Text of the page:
Call for Submissions: 34th Singapore International Film Festival

The largest and longest-running film event in Singapore, SGIFF is accepting feature and short film submissions from Asia and Southeast Asia. Applications to the Southeast Asian Film Lab, Asian Producers Network, and the Youth Critics Programme are also open. The deadline is August 6, 2023, 6pm (GMT +8). 

Call for Submissions: Jogja-NETPAC Asian Film Festival 2023

The 18th Jogja-NETPAC Asian Film Festival is accepting submissions of feature and short films not made before January 2022. Read the guidelines here and submit your film via FilmFreeway. The deadline is July 31.

Call for Submissions: Saigon Experimental Film Festival V

Founded in response to the limited visibility of boundary-pushing moving-image work in Vietnam, the Saigon Experimental Film Festival is a platform for abstract, experimental, non-narrative and documentary video works. Submit your short film (under 15 minutes) on FilmFreeway by August 1, 2023. 

Call for Submissions: 25th Bucheon International Animation Festival

Established in 1999 as the sole animation festival in Asia, the Academy Award qualifying  BIAF is now accepting feature film submissions to its international competition categories. Submit your film by July 31, 2023. 


Call for Submissions: The 26th Kyoto International Student Film & Video Festival Competition

Organised and run entirely by university students in Kyoto, KISFVF is Japan’s largest international student film festival. Awardees stand to win up to JPY100,000. Check out the rules and regulations and submit your film here by July 21, 4pm (JST).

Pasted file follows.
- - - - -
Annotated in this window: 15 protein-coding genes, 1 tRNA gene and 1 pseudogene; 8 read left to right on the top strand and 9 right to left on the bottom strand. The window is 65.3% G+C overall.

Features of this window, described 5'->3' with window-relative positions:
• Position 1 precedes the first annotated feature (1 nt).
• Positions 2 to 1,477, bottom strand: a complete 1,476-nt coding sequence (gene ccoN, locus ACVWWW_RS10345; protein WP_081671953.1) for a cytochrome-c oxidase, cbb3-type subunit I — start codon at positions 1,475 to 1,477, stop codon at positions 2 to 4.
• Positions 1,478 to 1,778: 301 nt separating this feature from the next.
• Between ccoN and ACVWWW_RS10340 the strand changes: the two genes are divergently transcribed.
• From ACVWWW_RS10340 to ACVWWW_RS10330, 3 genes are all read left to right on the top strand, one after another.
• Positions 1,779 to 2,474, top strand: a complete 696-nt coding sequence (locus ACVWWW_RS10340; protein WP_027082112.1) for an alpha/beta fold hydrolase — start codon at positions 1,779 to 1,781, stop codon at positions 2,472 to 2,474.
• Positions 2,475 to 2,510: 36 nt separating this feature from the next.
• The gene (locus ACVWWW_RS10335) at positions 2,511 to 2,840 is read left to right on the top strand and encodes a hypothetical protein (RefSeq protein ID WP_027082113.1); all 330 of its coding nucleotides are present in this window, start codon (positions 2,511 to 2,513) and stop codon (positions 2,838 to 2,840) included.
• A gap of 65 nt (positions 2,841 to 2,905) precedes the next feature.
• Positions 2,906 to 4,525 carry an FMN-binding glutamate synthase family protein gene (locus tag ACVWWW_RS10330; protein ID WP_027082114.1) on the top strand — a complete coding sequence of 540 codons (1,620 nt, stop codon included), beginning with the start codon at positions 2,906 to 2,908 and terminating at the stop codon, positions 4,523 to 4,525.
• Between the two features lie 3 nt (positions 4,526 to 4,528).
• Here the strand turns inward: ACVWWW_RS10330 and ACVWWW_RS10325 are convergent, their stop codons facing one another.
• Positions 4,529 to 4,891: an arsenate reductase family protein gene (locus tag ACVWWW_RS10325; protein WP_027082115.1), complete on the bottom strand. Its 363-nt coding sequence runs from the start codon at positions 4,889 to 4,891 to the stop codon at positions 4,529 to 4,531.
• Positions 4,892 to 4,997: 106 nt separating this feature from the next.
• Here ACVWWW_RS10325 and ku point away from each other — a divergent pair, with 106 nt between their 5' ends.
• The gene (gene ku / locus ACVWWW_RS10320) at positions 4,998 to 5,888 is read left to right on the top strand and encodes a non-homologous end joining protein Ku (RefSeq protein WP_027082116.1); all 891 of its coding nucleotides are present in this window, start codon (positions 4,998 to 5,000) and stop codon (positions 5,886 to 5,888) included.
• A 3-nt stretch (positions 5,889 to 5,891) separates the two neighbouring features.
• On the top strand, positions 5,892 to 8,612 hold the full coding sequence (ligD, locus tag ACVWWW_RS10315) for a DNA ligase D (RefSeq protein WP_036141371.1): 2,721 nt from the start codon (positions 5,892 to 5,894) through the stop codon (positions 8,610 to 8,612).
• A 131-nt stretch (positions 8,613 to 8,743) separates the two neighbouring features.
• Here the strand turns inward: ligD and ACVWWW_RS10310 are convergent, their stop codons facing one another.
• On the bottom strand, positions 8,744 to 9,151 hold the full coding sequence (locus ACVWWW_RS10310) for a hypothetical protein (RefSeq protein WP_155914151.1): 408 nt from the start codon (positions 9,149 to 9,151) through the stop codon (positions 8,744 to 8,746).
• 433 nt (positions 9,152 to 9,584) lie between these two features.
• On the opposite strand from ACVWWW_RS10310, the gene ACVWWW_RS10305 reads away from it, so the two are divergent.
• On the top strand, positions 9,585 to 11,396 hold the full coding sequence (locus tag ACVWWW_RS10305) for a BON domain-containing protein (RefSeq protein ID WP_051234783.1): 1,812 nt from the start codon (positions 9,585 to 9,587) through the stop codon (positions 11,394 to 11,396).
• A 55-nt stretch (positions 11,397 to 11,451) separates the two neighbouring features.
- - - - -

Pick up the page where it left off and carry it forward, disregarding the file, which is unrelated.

Call for Submissions: Jakarta Film Week International Film Festival

Hosted by Jakarta’s tourism department, the Jakarta Film Week International Film Festival will take place from October 25-29, 2023. Read the regulations and submit your film here.  

Call for Proposals: CCCL Film Festival 

Founded in 2019, Changing Climate, Changing Lives (CCCL) Film Festival offers a platform for emerging filmmakers in Thailand and Southeast Asia to share their stories of climate impact, resilience, inspiration, and innovation. Filmmakers in Southeast Asia are invited to apply with a short film proposal for production grants of up to 30,000 Baht. The deadline is July 23, 2023. More information here

Call for Proposals: Another Gaze

Another Gaze: a journal of film and feminisms invites submissions for its sixth print issue, slated for the end of 2023. More details here. Send your pitch of no more than 300 words to by midnight, BST, July 24, 2023. 

Call for Applications: Open City x Another Gaze Critics Workshop 2023

Open City Docs is seeking participants for their third Critics Workshop in collaboration with Another Gaze. Spanning five days, the workshop will delve into the methodologies and practice of politically-engaged film criticism. The 10 selected participants will enjoy free access to the festival programme. Application guidelines here. The deadline is July 23, 2023, 11.59pm (BST). 


This edition of the Asian Cinema Digest was compiled by Sheryl Gwee.